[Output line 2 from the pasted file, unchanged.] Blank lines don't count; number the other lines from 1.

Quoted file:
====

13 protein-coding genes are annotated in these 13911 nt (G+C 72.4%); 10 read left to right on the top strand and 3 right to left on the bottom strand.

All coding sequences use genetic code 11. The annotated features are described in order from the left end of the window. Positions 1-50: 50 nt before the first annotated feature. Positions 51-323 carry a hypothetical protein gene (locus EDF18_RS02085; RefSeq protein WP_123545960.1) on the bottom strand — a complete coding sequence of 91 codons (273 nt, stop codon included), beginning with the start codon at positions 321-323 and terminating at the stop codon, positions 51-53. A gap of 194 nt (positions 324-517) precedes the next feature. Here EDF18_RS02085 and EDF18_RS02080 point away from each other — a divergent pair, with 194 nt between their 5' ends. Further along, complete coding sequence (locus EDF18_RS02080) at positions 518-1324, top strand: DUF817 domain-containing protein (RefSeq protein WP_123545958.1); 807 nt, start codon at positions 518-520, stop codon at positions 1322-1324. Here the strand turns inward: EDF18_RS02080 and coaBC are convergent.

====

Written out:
All coding sequences use genetic code 11. The annotated features are described in order from the left end of the window. Positions 1-50: 50 nt before the first annotated feature. Positions 51-323 carry a hypothetical protein gene (locus EDF18_RS02085; RefSeq protein WP_123545960.1) on the bottom strand — a complete coding sequence of 91 codons (273 nt, stop codon included), beginning with the start codon at positions 321-323 and terminating at the stop codon, positions 51-53. A gap of 194 nt (positions 324-517) precedes the next feature. Here EDF18_RS02085 and EDF18_RS02080 point away from each other — a divergent pair, with 194 nt between their 5' ends. Further along, complete coding sequence (locus EDF18_RS02080) at positions 518-1324, top strand: DUF817 domain-containing protein (RefSeq protein WP_123545958.1); 807 nt, start codon at positions 518-520, stop codon at positions 1322-1324. Here the strand turns inward: EDF18_RS02080 and coaBC are convergent.